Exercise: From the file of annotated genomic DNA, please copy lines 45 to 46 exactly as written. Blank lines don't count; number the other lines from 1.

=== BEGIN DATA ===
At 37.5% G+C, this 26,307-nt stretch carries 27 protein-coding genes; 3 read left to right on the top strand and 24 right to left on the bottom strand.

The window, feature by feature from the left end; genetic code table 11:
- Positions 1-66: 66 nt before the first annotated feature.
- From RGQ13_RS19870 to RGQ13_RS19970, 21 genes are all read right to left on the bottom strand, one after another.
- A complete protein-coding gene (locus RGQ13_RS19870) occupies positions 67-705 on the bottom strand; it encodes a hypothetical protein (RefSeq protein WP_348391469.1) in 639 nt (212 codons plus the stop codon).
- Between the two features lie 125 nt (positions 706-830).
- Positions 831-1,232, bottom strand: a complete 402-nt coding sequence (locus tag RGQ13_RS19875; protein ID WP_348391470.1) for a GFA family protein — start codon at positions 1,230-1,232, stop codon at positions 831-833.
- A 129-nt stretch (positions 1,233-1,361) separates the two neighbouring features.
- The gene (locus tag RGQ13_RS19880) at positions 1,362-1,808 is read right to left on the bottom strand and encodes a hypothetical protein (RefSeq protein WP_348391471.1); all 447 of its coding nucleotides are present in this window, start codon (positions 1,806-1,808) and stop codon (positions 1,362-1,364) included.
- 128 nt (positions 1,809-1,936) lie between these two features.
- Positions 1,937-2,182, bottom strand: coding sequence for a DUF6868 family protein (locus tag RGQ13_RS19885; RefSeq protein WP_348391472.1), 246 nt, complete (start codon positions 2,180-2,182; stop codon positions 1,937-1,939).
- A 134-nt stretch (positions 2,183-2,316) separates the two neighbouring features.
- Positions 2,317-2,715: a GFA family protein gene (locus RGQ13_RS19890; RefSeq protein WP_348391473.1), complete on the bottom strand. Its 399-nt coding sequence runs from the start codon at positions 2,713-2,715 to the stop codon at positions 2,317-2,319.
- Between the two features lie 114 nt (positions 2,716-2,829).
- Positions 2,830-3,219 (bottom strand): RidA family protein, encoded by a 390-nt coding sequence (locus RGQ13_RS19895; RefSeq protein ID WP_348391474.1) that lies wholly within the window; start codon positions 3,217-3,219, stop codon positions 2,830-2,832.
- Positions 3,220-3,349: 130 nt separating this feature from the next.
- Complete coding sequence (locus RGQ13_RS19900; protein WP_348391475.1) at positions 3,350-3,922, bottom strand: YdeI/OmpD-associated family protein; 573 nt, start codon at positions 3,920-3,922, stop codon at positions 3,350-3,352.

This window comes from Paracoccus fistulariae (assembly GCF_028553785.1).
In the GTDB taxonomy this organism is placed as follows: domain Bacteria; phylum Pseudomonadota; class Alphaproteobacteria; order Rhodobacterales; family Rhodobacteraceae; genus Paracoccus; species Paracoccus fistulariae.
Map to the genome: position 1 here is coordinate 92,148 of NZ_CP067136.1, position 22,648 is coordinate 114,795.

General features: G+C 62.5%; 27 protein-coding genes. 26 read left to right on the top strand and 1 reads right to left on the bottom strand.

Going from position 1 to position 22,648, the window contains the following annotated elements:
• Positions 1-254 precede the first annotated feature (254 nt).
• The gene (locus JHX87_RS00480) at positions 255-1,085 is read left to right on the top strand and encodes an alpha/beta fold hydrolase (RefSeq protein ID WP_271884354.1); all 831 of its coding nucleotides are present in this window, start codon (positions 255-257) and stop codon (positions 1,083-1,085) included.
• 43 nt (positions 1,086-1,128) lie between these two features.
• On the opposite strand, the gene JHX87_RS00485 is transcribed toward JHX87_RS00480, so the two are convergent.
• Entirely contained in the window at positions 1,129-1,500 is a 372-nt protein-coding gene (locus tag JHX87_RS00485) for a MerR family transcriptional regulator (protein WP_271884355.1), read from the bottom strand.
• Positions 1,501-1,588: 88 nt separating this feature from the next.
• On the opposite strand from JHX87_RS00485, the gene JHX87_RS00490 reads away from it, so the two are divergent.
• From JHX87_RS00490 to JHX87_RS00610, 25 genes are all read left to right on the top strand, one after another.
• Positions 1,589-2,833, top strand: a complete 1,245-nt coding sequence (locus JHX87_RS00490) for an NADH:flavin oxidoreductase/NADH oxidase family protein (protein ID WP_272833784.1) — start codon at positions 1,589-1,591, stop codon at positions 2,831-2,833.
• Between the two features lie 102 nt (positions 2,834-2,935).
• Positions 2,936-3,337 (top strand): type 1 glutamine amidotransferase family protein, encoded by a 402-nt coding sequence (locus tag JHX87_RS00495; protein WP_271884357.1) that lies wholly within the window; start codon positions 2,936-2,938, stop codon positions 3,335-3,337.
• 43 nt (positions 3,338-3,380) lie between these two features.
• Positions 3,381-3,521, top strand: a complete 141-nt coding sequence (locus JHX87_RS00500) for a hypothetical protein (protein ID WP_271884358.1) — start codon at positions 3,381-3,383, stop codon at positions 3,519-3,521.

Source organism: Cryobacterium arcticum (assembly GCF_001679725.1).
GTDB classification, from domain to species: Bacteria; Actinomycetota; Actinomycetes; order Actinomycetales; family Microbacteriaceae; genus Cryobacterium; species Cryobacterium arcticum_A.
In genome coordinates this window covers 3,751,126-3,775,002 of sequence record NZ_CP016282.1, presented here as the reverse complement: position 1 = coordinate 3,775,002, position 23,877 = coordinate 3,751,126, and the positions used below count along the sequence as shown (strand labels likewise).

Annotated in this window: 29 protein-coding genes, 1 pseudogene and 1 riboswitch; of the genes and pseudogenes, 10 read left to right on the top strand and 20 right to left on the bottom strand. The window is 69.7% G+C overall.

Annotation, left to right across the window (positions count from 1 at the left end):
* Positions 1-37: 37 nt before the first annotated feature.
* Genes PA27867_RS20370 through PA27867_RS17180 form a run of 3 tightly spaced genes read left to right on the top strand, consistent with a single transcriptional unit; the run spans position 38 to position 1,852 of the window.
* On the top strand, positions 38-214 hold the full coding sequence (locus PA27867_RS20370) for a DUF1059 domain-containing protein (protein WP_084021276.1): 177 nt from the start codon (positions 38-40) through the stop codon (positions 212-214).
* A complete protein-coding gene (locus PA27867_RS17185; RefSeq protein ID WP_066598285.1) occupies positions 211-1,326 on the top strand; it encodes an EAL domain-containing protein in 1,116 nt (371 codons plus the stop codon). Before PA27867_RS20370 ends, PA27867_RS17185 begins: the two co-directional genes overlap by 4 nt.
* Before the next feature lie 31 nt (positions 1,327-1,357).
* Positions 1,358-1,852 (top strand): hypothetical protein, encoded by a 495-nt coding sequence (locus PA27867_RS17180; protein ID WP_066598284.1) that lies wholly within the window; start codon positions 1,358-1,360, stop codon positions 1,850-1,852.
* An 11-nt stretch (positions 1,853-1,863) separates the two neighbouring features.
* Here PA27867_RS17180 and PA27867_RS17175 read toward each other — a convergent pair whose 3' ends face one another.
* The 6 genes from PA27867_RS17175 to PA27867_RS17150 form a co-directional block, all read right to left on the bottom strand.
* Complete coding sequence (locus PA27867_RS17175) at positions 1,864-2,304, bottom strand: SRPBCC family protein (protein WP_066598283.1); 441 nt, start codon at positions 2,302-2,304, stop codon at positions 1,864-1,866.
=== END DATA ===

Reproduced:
* Before the next feature lie 31 nt (positions 1,327-1,357).
* Positions 1,358-1,852 (top strand): hypothetical protein, encoded by a 495-nt coding sequence (locus PA27867_RS17180; protein ID WP_066598284.1) that lies wholly within the window; start codon positions 1,358-1,360, stop codon positions 1,850-1,852.